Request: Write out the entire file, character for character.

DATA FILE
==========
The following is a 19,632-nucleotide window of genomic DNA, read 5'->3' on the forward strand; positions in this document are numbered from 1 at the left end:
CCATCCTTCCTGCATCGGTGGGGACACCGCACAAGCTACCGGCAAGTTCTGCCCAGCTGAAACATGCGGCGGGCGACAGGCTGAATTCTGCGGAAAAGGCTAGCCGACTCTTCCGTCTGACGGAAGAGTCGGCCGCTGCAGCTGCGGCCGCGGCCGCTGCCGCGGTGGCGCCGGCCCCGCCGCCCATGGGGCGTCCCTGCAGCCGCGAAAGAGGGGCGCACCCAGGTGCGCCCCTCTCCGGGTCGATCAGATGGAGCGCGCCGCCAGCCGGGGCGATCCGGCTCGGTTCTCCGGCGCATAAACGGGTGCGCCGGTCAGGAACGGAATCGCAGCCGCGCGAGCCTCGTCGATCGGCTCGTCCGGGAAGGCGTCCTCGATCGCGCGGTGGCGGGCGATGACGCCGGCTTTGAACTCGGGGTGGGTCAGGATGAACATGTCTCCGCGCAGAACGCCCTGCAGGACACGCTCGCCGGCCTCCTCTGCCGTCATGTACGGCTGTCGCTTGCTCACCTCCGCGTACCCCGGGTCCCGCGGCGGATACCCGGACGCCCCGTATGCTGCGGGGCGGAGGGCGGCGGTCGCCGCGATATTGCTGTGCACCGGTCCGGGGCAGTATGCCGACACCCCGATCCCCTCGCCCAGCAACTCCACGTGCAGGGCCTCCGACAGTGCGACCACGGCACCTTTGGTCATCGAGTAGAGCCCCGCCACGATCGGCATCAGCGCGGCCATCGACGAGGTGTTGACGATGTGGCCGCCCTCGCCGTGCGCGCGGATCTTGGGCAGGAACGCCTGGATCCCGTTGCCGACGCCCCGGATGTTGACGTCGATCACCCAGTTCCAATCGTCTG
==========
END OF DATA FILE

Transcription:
The following is a 19,632-nucleotide window of genomic DNA, read 5'->3' on the forward strand; positions in this document are numbered from 1 at the left end:
CCATCCTTCCTGCATCGGTGGGGACACCGCACAAGCTACCGGCAAGTTCTGCCCAGCTGAAACATGCGGCGGGCGACAGGCTGAATTCTGCGGAAAAGGCTAGCCGACTCTTCCGTCTGACGGAAGAGTCGGCCGCTGCAGCTGCGGCCGCGGCCGCTGCCGCGGTGGCGCCGGCCCCGCCGCCCATGGGGCGTCCCTGCAGCCGCGAAAGAGGGGCGCACCCAGGTGCGCCCCTCTCCGGGTCGATCAGATGGAGCGCGCCGCCAGCCGGGGCGATCCGGCTCGGTTCTCCGGCGCATAAACGGGTGCGCCGGTCAGGAACGGAATCGCAGCCGCGCGAGCCTCGTCGATCGGCTCGTCCGGGAAGGCGTCCTCGATCGCGCGGTGGCGGGCGATGACGCCGGCTTTGAACTCGGGGTGGGTCAGGATGAACATGTCTCCGCGCAGAACGCCCTGCAGGACACGCTCGCCGGCCTCCTCTGCCGTCATGTACGGCTGTCGCTTGCTCACCTCCGCGTACCCCGGGTCCCGCGGCGGATACCCGGACGCCCCGTATGCTGCGGGGCGGAGGGCGGCGGTCGCCGCGATATTGCTGTGCACCGGTCCGGGGCAGTATGCCGACACCCCGATCCCCTCGCCCAGCAACTCCACGTGCAGGGCCTCCGACAGTGCGACCACGGCACCTTTGGTCATCGAGTAGAGCCCCGCCACGATCGGCATCAGCGCGGCCATCGACGAGGTGTTGACGATGTGGCCGCCCTCGCCGTGCGCGCGGATCTTGGGCAGGAACGCCTGGATCCCGTTGCCGACGCCCCGGATGTTGACGTCGATCACCCAGTTCCAATCGTCTG